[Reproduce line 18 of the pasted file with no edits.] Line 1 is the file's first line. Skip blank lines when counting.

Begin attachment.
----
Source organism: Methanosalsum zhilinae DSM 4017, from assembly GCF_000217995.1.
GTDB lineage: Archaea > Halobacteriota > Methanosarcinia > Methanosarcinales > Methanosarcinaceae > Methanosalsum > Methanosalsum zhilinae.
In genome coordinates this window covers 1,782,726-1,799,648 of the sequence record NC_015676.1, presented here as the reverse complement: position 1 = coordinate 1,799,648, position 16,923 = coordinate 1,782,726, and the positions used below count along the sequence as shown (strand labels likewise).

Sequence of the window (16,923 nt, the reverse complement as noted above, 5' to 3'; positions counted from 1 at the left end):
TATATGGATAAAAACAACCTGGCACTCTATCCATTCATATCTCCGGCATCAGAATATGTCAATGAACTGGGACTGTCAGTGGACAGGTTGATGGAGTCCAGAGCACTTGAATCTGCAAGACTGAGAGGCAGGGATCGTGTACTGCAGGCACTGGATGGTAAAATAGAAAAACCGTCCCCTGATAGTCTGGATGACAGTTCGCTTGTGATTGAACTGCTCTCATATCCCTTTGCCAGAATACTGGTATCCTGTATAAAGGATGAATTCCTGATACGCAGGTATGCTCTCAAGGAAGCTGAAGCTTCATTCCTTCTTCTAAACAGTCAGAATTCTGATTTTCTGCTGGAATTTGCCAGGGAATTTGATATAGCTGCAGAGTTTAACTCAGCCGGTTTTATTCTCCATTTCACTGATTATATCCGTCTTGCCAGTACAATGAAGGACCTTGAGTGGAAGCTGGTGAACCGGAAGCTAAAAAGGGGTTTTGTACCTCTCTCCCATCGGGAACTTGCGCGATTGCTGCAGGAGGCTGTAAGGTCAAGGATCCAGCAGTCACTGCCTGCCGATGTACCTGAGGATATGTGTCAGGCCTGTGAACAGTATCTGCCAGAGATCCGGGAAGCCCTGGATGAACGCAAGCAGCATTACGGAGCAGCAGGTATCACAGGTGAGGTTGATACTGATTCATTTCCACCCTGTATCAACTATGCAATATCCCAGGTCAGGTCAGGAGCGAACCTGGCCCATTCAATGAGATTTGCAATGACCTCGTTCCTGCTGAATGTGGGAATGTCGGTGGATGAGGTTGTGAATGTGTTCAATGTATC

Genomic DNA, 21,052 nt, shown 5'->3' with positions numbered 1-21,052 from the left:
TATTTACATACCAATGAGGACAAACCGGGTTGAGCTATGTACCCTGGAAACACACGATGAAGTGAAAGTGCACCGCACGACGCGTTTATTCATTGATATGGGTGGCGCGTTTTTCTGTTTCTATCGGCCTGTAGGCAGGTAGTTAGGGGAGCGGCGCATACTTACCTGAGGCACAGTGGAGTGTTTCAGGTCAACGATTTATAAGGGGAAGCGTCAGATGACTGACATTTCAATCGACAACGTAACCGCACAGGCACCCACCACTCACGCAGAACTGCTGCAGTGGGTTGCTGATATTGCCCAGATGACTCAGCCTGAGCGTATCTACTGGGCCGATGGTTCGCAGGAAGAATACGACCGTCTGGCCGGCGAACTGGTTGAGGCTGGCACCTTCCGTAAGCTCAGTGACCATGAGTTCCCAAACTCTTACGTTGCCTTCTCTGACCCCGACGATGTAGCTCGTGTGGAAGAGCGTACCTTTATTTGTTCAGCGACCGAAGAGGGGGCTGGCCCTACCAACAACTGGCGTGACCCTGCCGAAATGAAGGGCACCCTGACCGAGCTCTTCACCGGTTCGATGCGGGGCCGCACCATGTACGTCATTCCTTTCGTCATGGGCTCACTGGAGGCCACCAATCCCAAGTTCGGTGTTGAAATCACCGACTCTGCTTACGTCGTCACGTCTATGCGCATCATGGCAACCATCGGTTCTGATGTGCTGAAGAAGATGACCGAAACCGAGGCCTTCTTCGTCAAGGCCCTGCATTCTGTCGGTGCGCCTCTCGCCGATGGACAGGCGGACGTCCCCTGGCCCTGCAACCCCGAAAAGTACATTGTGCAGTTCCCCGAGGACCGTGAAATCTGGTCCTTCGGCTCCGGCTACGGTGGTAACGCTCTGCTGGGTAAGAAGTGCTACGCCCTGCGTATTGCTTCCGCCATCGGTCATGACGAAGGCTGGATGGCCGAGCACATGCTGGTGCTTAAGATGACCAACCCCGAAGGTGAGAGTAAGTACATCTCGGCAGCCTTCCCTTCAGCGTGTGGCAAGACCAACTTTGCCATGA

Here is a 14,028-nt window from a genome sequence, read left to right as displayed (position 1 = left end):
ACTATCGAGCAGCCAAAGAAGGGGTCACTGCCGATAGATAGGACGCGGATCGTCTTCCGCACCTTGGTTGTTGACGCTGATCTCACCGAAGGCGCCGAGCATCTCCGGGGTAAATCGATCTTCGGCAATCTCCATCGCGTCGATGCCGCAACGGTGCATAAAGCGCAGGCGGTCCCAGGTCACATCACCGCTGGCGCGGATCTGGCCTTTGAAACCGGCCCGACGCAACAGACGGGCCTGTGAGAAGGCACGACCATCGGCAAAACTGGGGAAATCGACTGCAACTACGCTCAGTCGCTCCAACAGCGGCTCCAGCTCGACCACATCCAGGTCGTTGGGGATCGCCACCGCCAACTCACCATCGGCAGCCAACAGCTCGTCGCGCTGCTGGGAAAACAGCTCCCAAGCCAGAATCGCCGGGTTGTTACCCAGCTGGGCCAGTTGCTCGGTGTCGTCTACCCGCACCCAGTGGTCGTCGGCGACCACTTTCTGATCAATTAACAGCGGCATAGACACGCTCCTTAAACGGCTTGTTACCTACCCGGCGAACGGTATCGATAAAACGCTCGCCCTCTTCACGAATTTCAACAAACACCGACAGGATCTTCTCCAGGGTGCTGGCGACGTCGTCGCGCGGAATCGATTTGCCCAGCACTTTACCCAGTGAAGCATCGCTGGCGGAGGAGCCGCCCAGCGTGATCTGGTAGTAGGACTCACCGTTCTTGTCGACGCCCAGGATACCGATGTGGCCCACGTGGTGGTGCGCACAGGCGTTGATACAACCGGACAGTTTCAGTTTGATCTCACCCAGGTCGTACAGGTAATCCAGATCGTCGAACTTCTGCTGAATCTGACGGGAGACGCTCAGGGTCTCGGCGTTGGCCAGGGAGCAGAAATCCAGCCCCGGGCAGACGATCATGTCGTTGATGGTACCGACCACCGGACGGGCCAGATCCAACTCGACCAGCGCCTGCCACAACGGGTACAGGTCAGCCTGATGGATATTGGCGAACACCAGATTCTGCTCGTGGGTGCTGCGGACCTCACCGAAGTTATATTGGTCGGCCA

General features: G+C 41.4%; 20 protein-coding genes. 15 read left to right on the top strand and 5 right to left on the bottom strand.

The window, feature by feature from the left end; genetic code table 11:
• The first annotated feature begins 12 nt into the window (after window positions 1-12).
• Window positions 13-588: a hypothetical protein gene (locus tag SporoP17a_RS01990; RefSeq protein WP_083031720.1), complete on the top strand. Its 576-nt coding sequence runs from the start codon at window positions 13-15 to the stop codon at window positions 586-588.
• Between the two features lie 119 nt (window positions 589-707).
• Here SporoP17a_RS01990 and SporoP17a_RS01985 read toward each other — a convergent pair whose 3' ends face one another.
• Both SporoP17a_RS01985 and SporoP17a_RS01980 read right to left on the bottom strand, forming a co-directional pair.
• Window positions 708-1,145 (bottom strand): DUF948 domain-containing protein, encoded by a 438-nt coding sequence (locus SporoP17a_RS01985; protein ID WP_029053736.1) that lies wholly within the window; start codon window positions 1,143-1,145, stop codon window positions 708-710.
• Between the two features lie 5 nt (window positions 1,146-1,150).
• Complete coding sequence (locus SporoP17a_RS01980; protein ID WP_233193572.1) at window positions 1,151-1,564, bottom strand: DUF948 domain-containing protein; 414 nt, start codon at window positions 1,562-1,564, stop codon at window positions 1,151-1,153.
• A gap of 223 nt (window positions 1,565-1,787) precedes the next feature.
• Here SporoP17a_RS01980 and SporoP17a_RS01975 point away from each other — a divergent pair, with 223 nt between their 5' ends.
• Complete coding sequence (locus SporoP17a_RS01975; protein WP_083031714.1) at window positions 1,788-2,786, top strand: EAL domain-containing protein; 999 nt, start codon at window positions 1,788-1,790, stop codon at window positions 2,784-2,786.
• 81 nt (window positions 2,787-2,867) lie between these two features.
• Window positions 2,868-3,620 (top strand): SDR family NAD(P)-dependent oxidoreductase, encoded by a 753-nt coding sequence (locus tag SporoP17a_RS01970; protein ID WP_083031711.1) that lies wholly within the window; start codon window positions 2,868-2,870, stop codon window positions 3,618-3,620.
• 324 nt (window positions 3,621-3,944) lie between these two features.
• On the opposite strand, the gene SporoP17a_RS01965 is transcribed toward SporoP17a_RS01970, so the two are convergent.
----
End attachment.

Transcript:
• Between the two features lie 5 nt (window positions 1,146-1,150).